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RT has a Passion for Natural Bodybuilding

AARC member Gary Schell, RRT, cuts an imposing figure as he strides down the corridors of Rapid City Regional Hospital in Rapid City, SD. With a physique to rival that of Arnold Schwarzengger, the 20-year veteran of "natural" bodybuilding exudes not only strength and stamina, but good health as well.

Photo Unlike traditional bodybuilding, which often involves the use of steroids to build up muscle, proponents of the natural sport do everything the old-fashioned way. "There is a big difference between natural bodybuilding and bodybuilding that is not drug tested," says Schell. "Steroid bodybuilders achieve massive size known as freaks in natural bodybuilding." Natural bodybuilding competitions require extensive testing to ensure drugs are kept out of the equation. "All contestants are either subjected to a urinalysis or polygraph test prior to competing."

Schell says he first became interested in bodybuilding after watching Schwarzenegger compete in his last contest in 1981, and has been working out with weights ever since. "I have been weight training since I was 16, and have participated in natural bodybuilding competitions since 1996." This year, he was named overall men's MASTERS champion at the Team USA Natural Bodybuilding Championship competition in Las Vegas, NV, in September, a title which qualified him for the World Natural Olympia held November 10 in Tempe, AZ.

With the help of his hospital and department, which Schell says generously raised more than $1,100 for him to attend the Olympia, he competed among a field of the world's most outstanding athletes, placing fourth in the open short division. "My respiratory care department has been a big support and is one of the main reasons I was able to go to the Natural Olympia. I cannot give enough praise to all the hospital staff and physicians for their support."

Photo Staying in shape for competitions such as the recent events in Las Vegas and Tempe, says Schell, is a long and arduous task. When he's not facing an upcoming competition, he lifts weights five days a week for 40 minutes a stretch and does a cardio routine three days a week for another 40.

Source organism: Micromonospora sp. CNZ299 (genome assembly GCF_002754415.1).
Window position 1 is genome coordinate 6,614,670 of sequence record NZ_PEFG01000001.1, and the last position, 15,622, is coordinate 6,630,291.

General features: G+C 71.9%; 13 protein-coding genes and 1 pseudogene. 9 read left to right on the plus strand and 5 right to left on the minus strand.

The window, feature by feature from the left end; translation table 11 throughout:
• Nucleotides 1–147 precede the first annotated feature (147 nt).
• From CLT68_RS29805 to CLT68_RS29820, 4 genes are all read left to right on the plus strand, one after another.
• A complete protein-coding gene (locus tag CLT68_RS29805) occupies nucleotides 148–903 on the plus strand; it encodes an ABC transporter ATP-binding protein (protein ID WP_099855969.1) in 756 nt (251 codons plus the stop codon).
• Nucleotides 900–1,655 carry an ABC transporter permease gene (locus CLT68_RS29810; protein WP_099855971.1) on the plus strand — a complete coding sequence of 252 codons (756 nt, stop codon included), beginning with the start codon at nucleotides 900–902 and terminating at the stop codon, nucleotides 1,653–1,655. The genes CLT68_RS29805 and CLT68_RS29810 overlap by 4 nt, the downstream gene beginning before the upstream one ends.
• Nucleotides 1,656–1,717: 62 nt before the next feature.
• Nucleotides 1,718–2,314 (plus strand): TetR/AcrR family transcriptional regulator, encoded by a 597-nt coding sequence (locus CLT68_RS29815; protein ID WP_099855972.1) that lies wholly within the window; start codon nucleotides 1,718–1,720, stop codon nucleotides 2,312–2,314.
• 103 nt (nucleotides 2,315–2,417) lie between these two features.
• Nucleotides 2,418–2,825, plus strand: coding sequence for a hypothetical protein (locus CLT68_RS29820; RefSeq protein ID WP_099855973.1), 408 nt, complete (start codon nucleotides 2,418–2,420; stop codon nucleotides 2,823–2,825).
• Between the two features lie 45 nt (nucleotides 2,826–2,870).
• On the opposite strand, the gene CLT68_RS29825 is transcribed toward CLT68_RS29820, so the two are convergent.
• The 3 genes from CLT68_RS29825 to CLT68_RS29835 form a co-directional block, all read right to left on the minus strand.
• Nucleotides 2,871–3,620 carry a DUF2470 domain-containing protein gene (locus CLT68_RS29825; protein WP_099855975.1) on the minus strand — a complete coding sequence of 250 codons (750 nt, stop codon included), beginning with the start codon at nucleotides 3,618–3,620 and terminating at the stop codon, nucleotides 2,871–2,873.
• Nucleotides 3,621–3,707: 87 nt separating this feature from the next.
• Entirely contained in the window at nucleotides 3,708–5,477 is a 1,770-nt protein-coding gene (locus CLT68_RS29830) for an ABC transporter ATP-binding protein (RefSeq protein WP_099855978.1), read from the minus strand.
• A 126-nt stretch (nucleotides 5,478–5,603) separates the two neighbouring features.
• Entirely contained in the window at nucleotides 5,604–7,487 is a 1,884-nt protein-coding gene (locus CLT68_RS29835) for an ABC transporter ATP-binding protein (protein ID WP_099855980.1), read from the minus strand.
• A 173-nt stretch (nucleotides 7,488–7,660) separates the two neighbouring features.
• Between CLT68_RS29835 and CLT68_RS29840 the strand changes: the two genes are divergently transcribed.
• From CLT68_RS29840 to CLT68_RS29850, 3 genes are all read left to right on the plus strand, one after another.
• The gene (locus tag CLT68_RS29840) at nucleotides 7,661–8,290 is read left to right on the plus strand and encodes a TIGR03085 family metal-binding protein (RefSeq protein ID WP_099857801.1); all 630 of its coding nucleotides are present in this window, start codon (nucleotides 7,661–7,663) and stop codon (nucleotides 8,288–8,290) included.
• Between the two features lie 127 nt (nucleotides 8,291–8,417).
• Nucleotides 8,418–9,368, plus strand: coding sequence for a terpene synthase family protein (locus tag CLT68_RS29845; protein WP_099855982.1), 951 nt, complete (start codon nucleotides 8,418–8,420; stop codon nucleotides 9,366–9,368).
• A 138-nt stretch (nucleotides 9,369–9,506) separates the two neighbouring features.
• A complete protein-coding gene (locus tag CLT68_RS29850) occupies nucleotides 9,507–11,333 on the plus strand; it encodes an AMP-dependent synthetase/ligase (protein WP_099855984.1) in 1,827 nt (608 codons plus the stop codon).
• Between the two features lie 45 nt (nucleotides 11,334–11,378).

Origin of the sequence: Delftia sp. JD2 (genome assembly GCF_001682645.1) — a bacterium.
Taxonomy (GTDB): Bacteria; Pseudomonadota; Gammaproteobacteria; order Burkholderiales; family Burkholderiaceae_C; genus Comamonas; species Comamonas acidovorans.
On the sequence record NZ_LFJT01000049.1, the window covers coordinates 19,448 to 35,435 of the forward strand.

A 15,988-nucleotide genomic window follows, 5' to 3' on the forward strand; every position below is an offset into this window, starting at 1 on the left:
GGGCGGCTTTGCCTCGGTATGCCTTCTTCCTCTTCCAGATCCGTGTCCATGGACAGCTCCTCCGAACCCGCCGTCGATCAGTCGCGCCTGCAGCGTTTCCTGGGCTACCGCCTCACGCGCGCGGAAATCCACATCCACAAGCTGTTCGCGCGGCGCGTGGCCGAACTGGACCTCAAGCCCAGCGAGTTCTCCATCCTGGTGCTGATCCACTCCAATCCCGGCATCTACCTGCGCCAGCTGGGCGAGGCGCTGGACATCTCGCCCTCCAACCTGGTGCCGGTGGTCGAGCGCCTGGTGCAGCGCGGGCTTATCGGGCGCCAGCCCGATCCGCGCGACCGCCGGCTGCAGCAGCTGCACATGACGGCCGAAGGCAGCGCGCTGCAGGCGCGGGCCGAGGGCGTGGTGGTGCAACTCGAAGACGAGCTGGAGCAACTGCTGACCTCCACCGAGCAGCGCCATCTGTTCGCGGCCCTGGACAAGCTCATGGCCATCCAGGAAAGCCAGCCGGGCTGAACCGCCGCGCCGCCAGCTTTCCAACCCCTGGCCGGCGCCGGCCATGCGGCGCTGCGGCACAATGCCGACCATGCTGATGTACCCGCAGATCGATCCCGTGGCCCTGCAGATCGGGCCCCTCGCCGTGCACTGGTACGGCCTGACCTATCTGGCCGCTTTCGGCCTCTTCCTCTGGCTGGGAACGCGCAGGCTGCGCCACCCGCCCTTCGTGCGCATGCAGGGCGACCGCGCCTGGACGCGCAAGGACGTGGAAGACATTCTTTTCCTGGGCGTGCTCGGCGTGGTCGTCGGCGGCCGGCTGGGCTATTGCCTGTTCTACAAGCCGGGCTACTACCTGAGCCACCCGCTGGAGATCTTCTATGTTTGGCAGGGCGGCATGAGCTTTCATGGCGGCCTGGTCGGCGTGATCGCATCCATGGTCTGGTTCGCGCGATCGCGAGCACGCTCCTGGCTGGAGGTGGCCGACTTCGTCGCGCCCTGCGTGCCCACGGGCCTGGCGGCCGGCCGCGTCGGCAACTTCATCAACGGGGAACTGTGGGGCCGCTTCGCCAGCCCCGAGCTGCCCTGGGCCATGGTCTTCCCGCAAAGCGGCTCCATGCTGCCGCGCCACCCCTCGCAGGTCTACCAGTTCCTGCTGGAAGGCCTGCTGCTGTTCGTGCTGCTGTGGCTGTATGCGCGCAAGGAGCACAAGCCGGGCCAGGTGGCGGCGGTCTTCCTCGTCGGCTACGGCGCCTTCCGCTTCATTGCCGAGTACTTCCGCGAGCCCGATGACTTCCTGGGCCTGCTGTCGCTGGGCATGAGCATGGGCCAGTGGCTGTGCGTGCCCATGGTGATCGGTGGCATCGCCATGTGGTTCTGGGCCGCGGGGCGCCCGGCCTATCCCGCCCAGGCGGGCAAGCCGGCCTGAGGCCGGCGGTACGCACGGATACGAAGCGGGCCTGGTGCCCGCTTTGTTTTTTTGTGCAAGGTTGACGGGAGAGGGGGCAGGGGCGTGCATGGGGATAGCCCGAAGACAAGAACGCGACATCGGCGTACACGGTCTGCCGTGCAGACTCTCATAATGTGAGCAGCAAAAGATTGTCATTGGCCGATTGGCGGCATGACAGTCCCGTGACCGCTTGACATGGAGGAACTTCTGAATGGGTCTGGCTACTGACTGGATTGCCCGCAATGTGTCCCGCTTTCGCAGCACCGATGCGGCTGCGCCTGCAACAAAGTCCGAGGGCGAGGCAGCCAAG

Training for an event is even more involved. "When I train for a competition I usually start five months out. The goal is to come in as lean as possible and still maintain muscle mass."

In addition to the weight training, he increases his cardio workouts to six days a week, upping them even further to seven days a week, twice a day, one month prior to the event. Diet also plays a big role in his regimen, consisting of foods high in protein, vegetables, fruits, and low glycemic carbs. "I usually compete at a body fat percent between 4-6 percent."

Aficionados of natural bodybuilding are currently working to get the sport included in the Olympics, and Schell says there are rumors it may make it into the next Summer Games as a "guest sport." In the meantime, he continues to promote the sport and its emphasis on a healthy lifestyle, not just through competitions, but also with his patients in the hospital. "Many patients are very curious about my bodybuilding and always react in a positive way. When they ask me questions about natural bodybuilding, I tell them the importance of a healthy diet and exercise, which will lead to a healthy lifestyle."

His biggest source of strength and inspiration, however, is his wife, Sherry, who he says has enabled him to maintain his strict training regimen and participate in the competitions. "Without my wife Sherry, I would be unable to accomplish anything in this sport. She is my strength and my biggest fan."

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